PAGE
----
GVL Poly recently added a Leonardo Smart Rotational Moulding Machine to its Hesston, Kan., facility. The machine is from Persico Rotomoulding of Italy. From left: Ken Neu, GVL chief financial officer; Sergio Zilioli, Persico; Alberto Carrara, Persico; Claudia Persico, Persico; Dr. Paul Nugent, Total Petrochemicals; Allan Cronen, GVL chief executive officer; John Carder, GVL vice president of operations for Hesston facility; Von Grotto, GVL shareholder and founder; Nathan Hulstein, GVL president and director of engineering.
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GVL Poly recently announced the addition of the Leonardo Smart Rotational Moulding Machine to its Hesston, Kan., facility. GVL is the first company in North America to add the technology, which is developed by Persico Rotomoulding of Italy. GVL, which is based in Litchfield, Minn., produces polymer parts for agricultural, commercial and industrial industries.
The Leonardo machine is the first rotomoulding machine with a fully automated cycle. Persico says the machine saves 8-10% in raw materials and uses at least 15% less energy vs. the conventional rotomoulding process. There are 50 machines in use throughout the world.
“The Smart moulding machine will allow us to shorten our cycle times. It’s a higher productivity piece of equipment with tighter process controls for higher quality parts. Our plan is to make gasoline, diesel fuel tanks and hydraulic tanks for agricultural and off-highway applications,” says Allan Cronen, GVL chief executive officer. He says the investment was under $300,000.
“GVL Poly has invested heavily in new gasoline tank manufacturing solutions. We made a decision on which solutions to provide to our customers and we needed additional capacity to accomplish this,” Cronen says. “Producing consistent parts for gasoline tanks is necessary to ensure product safety.”
Cronen says the technology will allow them to produce higher quality parts, higher volumes from a single mold, with product cost savings. GVL has worked with Persico for about 5 years and has been investigating the technology for the last 3 years. The company is not yet announcing which customers will benefit from this technology but provides product to many familiar names in agriculture.
The Leonardo machine is the first rotomoulding machine with a fully automated cycle. Persico, the manufacturer, says the machine saves 8-10% in raw materials and uses at least 15% less energy vs. the conventional rotomoulding process.
Persico has automotive, industrial and machine divisions. The company designs, engineers and manufactures prototypes, molds, automation systems and yachts. It also operates in the aerospace, aeronautics and rubber industries.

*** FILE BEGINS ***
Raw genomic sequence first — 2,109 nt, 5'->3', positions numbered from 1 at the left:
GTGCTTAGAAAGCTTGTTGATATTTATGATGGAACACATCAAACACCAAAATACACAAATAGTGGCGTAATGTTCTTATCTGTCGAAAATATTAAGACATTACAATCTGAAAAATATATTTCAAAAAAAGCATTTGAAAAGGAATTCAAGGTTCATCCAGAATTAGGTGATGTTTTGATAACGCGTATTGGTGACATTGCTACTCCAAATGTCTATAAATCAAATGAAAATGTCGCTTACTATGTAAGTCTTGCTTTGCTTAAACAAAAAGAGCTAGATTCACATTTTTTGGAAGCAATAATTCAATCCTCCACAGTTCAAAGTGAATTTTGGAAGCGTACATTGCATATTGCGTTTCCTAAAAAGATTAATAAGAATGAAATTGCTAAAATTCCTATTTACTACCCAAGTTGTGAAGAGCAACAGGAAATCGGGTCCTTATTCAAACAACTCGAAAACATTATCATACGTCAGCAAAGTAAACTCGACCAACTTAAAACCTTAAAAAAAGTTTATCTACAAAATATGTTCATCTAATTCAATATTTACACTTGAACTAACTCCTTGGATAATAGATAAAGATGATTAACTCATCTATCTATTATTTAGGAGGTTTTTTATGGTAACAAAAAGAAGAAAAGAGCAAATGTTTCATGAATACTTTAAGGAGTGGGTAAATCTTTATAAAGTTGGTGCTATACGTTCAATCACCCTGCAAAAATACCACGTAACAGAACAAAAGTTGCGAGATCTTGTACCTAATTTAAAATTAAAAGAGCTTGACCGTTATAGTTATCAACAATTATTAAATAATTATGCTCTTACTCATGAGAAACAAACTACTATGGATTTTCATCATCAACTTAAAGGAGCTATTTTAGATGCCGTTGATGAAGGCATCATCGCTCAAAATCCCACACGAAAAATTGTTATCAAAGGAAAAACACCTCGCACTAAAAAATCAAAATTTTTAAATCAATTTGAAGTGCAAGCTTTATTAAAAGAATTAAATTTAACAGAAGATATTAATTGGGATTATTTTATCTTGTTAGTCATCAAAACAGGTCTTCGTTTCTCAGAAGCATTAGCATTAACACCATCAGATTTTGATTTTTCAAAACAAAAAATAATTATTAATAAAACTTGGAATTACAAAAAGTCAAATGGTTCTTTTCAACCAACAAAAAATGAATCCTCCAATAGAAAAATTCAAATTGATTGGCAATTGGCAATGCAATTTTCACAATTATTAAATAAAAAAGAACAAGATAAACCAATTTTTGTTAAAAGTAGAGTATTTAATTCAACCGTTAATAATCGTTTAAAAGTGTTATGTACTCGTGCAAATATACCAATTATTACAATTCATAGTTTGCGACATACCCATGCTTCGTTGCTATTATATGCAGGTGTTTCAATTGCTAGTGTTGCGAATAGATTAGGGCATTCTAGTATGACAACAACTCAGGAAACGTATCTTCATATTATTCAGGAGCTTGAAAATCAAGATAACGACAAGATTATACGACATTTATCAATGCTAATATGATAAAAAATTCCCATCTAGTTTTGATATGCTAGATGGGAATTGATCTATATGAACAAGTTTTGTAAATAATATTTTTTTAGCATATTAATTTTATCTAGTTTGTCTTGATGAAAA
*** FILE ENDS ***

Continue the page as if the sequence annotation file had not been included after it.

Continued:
Main production facilities are in Italy and other production and sales offices are in Rochester Hills, Mich., China and Germany.
“The Smart machine is a combination of our knowledge in rotomoulding and automation. It offers possibilities related to new materials, remote control processing and faster processing of automotive parts and opens up new markets,” says Sergio Zilioli, account manager for North America.
Explaining the Technology
The Leonardo machine has a compact production chamber, where all operations, heating, cooling, loading and unloading take place — as opposed to separate chambers requiring a larger footprint and higher levels of raw material and energy consumption.
Persico says the mold heating process is done quickly through thermoresistors, translating into a minimum reduction of 15% in molding time. Continuous control and monitoring of mold temperature helps ensure optimal distribution of material, decreasing the use of raw materials. The quality controls allow for production of complex geometric shapes and technical components. For instance, Total’s refining and chemical division, a supplier of polymer materials to GVL, used the technology to produce a concept electric car.
Beginnings of GVL
Von Grotto is the founder of GVL and the company has its origins in inventions by his father, Lavon, in the early 1990s. The family has a farming operation and they were looking for a way to adapt their combines to harvest 22-inch rows of corn. Lavon, who was the inventor of the Cozy Cab, had experience in design and molding and recommended trying plastic parts. They developed and marketed the first poly corn snout using a rotational molding process.
The Hesston facility opened in April 2014 and is the company’s first facility expansion. “There are a lot of manufacturers in the area and we were getting a lot of product requests. There is no competition within 350 miles,” Cronen says. He joined the company in 2007.
“It took someone like Allan to put the people in place to get us to this point,” Grotto says.
View a video of the Leonardo Smart Machine and comments by Allan Cronen of GVL Poly and Sergio Zilioli of Persico.